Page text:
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comment by kleinbl00
kleinbl00  ·  34 days ago  ·  link  ·    ·  parent  ·  post: Russian nuclear agency confirms role in rocket test explosion

The n of any nuclear exposure research is much smaller than we can really use. Yeah, we nuked the shit out of Hiroshima and Nagasaki but (A) those were acute exposure events (B) a whole lot more people are alive than we figured would be. Chernobyl turned out to have much lighter long-term effects than we anticipated, too. Which doesn't mean things are great and that caution should be thrown to the wind, but it does mean that all the harum scarum boogeyman-shaking that tends to be practiced by anyone talking about nuclear stuff will always have a small asterisk at the end of it.

Know what a downwinder is? My dad.

Not according to the DOE, of course. He didn't even know it until I pointed it out to him. Dude used to keep plutonium above the fridge (I didn't even know it until I got into an argument about DU rounds in Iraq). His dad, who was in the 1-5 Roentgen contour with him, lived to 96.

Lemme know if you wanna hear a "funny" story about a truck driver and a rad detector.




kingmudsy  ·  34 days ago  ·  link  ·  

    Lemme know if you wanna hear a "funny" story about a truck driver and a rad detector.

Holy shit yes

kleinbl00  ·  34 days ago  ·  link  ·  

So okay. My dad got an engineering degree. That ended up with him doing some... stuff for the nuclear medicine program at Lovelace Medical Center (pronounced "loveless") in Albuquerque. Lovelace is mostly famous for being the place the Mercury 7 were run through a bunch of bullshit tests; it features prominently in The Right Stuff. They also had a vivarium with a bunch of chimps ("throwing shit ain't nuthin', we had one there who knew that if he really wanted to get a reaction outta you all he had to do was pop a turd in his mouth and squeeze it out through his teeth like toothpaste") and they also had a bunch of isotopes.

Anyway. "fun with isotopes" kinda became my dad's bag. And he was fond of explaining how shitty radiation monitoring equipment in general tends to be because, well, radiation monitoring equipment was pretty much his job. I know he spent six months in Thule. I don't quite know why.

Silkwood was on TV once and he started talking about how shitty the rad counters were because he'd worked with them. Apparently at some point early on his job was to check trucking for exposure as it came into and out of Lovelace. And he was screening a truck driver and the counter in his hand went WHEEEEEEP!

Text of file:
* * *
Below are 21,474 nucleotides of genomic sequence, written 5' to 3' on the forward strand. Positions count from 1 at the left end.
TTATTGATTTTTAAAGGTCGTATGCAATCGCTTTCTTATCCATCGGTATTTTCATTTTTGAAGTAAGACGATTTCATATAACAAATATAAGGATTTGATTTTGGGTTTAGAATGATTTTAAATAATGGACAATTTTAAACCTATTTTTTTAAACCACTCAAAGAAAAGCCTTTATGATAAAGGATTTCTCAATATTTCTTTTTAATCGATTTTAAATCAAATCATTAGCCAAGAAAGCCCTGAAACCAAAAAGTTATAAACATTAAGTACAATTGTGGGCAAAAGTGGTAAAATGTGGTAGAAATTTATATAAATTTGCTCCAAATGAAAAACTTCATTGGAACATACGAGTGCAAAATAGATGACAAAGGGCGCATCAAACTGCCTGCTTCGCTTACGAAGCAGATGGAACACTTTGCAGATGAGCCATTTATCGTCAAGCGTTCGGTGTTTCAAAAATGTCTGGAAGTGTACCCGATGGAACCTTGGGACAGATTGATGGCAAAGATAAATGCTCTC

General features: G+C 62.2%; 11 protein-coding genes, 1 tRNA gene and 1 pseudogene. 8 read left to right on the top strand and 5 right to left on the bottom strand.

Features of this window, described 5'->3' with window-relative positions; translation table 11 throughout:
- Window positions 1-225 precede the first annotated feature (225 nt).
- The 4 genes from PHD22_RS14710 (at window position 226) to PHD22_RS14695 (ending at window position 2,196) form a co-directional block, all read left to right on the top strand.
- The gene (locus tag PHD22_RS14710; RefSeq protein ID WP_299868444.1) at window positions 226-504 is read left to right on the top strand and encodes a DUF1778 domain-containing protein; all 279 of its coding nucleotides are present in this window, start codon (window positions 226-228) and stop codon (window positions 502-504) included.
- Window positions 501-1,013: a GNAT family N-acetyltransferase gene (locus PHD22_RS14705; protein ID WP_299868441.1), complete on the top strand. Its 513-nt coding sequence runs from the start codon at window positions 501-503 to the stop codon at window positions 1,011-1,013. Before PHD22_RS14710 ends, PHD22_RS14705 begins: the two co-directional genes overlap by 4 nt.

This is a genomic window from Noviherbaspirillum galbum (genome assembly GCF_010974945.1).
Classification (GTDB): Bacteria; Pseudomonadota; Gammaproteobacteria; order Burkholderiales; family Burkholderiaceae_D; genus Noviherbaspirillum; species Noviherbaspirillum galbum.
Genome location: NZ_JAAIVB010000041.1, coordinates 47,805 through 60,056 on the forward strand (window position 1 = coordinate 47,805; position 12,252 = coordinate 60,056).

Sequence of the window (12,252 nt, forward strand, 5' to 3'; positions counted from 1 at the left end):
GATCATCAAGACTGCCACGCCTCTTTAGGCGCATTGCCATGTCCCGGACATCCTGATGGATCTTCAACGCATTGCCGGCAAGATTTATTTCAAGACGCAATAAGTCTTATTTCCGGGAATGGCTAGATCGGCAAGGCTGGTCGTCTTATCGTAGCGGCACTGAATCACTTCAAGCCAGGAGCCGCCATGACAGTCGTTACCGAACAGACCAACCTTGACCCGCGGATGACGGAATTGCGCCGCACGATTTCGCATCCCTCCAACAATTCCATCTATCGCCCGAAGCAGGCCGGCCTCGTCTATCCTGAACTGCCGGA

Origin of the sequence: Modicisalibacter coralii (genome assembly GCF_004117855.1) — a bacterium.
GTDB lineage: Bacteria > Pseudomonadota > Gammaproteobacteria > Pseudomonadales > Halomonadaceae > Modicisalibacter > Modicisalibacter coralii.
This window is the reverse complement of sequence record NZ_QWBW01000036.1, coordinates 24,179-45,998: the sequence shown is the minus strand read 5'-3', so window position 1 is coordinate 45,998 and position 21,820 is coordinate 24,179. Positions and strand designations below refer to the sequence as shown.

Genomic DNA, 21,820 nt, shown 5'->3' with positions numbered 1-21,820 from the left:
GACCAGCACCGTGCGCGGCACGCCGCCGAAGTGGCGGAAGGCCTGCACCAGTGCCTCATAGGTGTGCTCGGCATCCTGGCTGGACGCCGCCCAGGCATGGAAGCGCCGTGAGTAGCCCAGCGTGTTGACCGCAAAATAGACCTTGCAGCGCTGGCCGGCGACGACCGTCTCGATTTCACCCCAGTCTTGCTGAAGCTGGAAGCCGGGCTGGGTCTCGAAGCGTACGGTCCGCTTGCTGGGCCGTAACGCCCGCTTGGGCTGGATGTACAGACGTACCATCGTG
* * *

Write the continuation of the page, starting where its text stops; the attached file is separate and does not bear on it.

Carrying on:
The driver, of course, panicked. Truck was fine, it was the driver. Dude was immediately hustled into a shower, stripped down. Wasn't his clothes. Showered like crazy. Came back out, my dad waved the wand, WHEEEEEEP!

Shit ain't funny now. Driver is scrubbing like he hates his skin. Turning pink. Gotta get whatever it is off of him before it goes internal and gets really sketchy. Comes back out, haunted eyes, WHEEEEEEEP!

About this time everyone's freaking out. Except my dad. My dad is messing around with the rad counter. He holds up the handpiece. realizes that while the position the rad counter is in has been changing every time it alarms, the angle he's been holding it at has not. So he holds it at that angle and moves it around the tarmac. Sure enough, right about when a shaft of sunlight hits the split between the cover and the handpiece, WHEEEEEEP!

My dad starts laughing. I'm six. "Did the truck driver want to kill you?"

"He was too busy being glad he was alive," my dad said, chuckled heartily, and cracked another beer.

kingmudsy  ·  33 days ago  ·  link  ·  

    "...all he had to do was pop a turd in his mouth and squeeze it out through his teeth like toothpaste."

Cool! Disgusting! Wow!

Project Iceworm seems like the exact type of irresponsible shit I've come to expect from the USA in the 60's. I particularly like the part about ecological impact:

    When the camp was decommissioned in 1967, its infrastructure and waste were abandoned under the assumption they would be entombed forever by perpetual snowfall. A 2016 study found that the portion of the ice sheet covering Camp Century will start to melt by the year 2100, if current trends continue. When the ice melts, the camp’s infrastructure, as well as any remaining biological, chemical and radioactive waste, will re-enter the environment and potentially disrupt nearby ecosystems.

Holy fuck, that trucker story. Your dad sounds like a real character. I almost love your description of how he told the story more than the story itself! I can't imagine how shook that trucker felt driving away from him.

As far as "False-Alarm Nuclear Accidents" go, this is a pretty funny one :)

Fuck am I glad that my lifestyle never puts me in contact with highly radioactive material. Everything you've shared in this thread could come straight from a horror film.

kingmudsy  ·  34 days ago  ·  link  ·  
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